Selenium: A Mercury Magnet
Seafood is a source of an antioxidant called selenium. Emerging research shows selenium binds to mercury, neutralizing its effects. Experts at the 2010 Hawaii Seafood Symposium concluded that selenium may explain why there has never been a case of mercury poisoning from eating commercial fish with naturally-occurring traces of mercury. Harmful effects of mercury can only occur when mercury levels are higher than selenium levels. Commercial fish – the kind found in grocery stores and restaurants that come from the ocean and aquaculture – generally contain far more selenium than mercury and research by Dr. Nicholas Ralston of the University of North Dakota has found that tuna in particular tests very high high in levels of selenium and therefore health benefits.
Selenium and Buffering the Effects of Methylmercury
An Open Letter to Critics Jeopardizing the Health of Millions of Americans
Over the past decade, environmental activists desperate for publicity and donations have purposefully misinformed the public about seafood nutrition. These activists have propagated what turned out to be genuinely dangerous advice about restricting fish. Their warnings are largely groundless and conflict with recommendations issued by the world’s leading health and nutrition authorities. Yet gullible reporters, acting like stenographers, have dutifully parroted the activists’ warnings in one story after another without researching what the real science says. The result: Americans are eating far less seafood than health experts advise — resulting in tens of thousands of preventable deaths each year.
This letter serves to put environmental and eco-activists on notice: Stop scaring Americans to death. We are holding you accountable for the harm you are causing. Your fear mongering has plenty of negative consequences, including serious public health impacts. Here are just a few of the staggering facts:
· Low seafood consumption is the second biggest dietary contributor to preventable deaths in the United States according to a Harvard study, taking 84,000 lives each year — a toll greater than diabetes.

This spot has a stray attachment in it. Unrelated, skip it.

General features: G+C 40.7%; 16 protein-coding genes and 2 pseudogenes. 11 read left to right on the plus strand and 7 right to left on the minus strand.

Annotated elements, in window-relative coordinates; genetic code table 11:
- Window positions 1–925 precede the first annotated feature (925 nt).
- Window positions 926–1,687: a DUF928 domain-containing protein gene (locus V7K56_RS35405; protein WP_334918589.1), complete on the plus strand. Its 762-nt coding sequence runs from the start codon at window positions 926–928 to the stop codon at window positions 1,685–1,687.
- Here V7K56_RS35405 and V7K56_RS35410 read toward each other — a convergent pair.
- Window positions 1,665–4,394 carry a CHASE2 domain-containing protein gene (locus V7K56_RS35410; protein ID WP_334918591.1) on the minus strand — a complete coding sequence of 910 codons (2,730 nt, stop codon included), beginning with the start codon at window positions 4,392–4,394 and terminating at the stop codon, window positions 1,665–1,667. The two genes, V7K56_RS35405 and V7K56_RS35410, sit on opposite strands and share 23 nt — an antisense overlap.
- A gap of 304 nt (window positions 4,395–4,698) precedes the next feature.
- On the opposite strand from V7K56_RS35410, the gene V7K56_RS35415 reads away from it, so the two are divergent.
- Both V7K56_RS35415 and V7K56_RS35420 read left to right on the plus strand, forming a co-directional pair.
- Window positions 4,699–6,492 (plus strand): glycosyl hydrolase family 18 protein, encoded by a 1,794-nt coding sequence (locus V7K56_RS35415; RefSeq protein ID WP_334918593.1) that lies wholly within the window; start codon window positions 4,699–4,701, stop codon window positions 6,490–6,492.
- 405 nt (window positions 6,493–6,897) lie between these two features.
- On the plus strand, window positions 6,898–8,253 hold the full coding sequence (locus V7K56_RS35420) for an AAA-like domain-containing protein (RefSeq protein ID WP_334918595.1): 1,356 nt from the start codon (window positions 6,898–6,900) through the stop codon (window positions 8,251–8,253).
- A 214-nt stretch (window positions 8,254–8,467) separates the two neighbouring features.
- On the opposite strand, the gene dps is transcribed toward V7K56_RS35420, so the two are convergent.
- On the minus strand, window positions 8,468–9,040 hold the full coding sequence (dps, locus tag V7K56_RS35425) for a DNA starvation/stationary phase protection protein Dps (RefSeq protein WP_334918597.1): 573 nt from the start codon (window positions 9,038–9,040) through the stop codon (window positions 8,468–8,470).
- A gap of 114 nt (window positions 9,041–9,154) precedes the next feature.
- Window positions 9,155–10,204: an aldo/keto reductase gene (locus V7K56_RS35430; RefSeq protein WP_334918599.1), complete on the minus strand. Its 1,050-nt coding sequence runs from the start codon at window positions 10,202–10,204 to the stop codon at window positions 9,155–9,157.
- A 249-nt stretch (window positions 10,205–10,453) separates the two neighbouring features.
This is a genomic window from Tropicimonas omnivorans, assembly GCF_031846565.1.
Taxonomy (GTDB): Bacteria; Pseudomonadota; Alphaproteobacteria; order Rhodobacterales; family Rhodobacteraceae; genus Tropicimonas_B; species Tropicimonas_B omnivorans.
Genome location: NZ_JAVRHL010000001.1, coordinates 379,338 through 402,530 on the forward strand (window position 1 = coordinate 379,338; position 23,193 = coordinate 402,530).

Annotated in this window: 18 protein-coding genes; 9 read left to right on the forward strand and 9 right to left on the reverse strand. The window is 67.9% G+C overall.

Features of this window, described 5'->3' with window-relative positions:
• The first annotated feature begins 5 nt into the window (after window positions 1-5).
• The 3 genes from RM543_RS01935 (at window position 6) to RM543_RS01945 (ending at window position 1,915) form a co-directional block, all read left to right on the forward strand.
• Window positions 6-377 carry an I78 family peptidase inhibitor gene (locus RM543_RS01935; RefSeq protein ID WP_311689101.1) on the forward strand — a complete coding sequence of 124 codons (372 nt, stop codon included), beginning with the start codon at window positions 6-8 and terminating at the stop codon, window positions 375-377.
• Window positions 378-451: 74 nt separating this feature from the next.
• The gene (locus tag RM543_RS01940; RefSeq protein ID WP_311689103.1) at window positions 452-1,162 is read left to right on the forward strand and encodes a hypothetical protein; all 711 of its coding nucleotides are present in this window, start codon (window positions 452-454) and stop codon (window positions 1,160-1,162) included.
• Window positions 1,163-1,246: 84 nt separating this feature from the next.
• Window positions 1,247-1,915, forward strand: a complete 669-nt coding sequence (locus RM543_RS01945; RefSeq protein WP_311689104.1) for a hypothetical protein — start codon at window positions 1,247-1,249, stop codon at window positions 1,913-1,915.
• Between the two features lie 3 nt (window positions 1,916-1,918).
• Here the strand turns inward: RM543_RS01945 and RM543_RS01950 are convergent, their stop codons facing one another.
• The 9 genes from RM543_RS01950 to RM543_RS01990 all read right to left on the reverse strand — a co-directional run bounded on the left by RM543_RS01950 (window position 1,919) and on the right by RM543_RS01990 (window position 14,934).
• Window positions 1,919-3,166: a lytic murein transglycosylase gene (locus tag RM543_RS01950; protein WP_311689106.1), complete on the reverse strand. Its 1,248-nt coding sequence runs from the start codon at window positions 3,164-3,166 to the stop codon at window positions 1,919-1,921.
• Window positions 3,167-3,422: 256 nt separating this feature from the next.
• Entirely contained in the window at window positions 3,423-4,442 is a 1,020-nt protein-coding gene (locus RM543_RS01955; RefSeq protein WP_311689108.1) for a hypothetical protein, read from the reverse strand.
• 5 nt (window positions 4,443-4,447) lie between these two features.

- The American diet contains the second-lowest percentage of fish in the world — 15 pounds, less than one seafood meal a week.
- Pregnant and nursing women in particular need the omega-3 fatty acids DHA and EPA found in fish. According to research from the Nutritional Neuroscience division at the National Institutes of Health, children whose mothers eat no fish during pregnancy are 29 percent more likely to have abnormally low IQs.
So why would anyone discourage Americans from eating seafood when they already eat far less than half the recommended amount?
- Environmental activist organizations have found the easiest way to get attention from the media and policymakers for their air and water quality demands is to conflate and distort coal-fired power plants pollution with trace amounts of naturally occurring methylmercury found in all commercial seafood. This scare tactic not only distorts the healthfulness of seafood but raises questions about the activists reliablity as a source for any information especially nutrition.
- Lifestyle activists who crave recognition from their peer groups profess to protect the masses from mercury poisoning. But no peer-reviewed medical journal has ever reported a case of mercury toxicity (let alone “poisoning”) in the U.S. attributed to the normal consumption of commercial seafood. (Link here and here to see that all of the 10 most popular fish consumed in America — including albacore canned tuna — are “low mercury” fish.)
- Ocean conservationists believe they can protect species like turtles and sharks by convincing consumers to stop eating and buying canned tuna out of “health concerns”. They think that eliminating demand would diminish the need to fish at all — thus “saving” sea creatures.
All of these activists have an agenda, but none of them are really about public health.
We can no longer stand by while environmental activists purposefully disregard scientific fact — no matter the agenda — or allow reporters to unquestionably repeat activists’ false rhetoric. We cannot and will not allow this threat to the public health to go unchallenged.